Snapshot: Game Industry Profiles

The following profiles shall give a brief overview of the game industry in each of our focus regions. The size of an industry can be measured by different indicators like revenue, number of companies or employees. The number of interest/lobby associations and incubators provides at least an idea how the industry is represented and if targeted support is available. In several regions, dedicated game incubators have recently been established. However, these indicators do not allow for drawing conclusions on the success of the industry or political ambitions to promote the industry.

The analysis faced several challenges as the availability of data differs from country to country. Some countries collect relevant data at the national level only; while others provide this data for the regional level (NUTS 2). For Germany, the survey refers exclusively to the regional level, illustrating the city states Berlin and Hamburg (NUTS 2).

An accurate quantification of the size of the game industry in the Baltic Sea region is difficult due to varying practices of counting companies at the national level. According to the data provided by the BGI project partners, one can say roughly 1,500 game industry companies exist in the region which generate revenues of about 5 billion (bn) € altogether. In comparison, the game industry in China, which is the largest one globally, generated 23 bn € in 2017 and the one in the US, which ranks second, around 21 bn €.

In absolute terms Poland and Sweden have the highest amount of companies belonging to the game industry. When viewed relatively against country size (in terms of inhabitants), Denmark has the biggest game industry. Also, regional differences within the countries became apparent. Big cities attract more game enterprises than rural areas and harbour the majority of the larger companies. This is noticeable when comparing Stockholm and the rest of Sweden, or Helsinki and the rest of Finland.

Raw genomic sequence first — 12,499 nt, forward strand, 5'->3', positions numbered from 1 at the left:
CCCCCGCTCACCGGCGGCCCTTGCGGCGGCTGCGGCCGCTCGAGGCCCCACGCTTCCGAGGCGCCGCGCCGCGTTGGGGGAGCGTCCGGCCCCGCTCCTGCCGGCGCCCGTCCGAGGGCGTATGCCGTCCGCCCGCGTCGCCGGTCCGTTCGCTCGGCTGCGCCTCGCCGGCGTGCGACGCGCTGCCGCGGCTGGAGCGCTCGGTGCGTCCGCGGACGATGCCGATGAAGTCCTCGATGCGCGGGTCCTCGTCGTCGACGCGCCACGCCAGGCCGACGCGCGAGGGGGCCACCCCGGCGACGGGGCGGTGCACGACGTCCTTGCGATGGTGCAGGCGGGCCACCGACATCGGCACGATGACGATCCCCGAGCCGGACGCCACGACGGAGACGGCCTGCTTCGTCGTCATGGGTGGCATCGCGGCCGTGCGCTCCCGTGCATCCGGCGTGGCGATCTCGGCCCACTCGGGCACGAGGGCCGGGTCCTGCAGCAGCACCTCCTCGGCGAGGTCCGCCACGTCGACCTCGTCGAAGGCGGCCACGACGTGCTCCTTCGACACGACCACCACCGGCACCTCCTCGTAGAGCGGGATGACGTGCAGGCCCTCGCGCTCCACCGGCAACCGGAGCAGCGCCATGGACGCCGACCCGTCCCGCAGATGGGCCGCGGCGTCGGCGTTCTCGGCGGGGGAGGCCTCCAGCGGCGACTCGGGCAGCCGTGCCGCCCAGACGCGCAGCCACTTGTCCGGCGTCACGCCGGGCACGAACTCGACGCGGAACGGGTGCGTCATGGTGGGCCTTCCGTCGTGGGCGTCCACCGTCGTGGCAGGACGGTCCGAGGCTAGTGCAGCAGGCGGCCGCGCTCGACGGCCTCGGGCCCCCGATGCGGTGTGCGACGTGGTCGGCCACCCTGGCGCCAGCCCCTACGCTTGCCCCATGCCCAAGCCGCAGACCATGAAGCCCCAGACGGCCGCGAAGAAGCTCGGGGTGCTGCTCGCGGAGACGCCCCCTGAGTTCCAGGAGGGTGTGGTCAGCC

The absolute number of employees working in the game industry is by far the highest in Poland. In relative terms (per inhabitant), the game industries in Estonia and Hamburg have the biggest employment shares.

The game industry in Finland is generating the highest revenue summing up to 2.5 bn € (which is almost half of the Baltic Sea region’s total), followed by Sweden with 1.3 bn €. The other regions only reach a few hundred million (m) €. Also, in Finland and Sweden more revenue is being generated per company and per employee than in other parts of the BSR. Both countries have established specialized incubators purely focusing on games.

The game industries of Poland and Denmark seem comparably successful, while the young game industries of the three Baltic States are still in their initial phase. Hamburg and Berlin form a special case, as they are metropolitan regions. The German game industry as a whole could be classified as rather well developed, but not as advanced as in Finland or Sweden.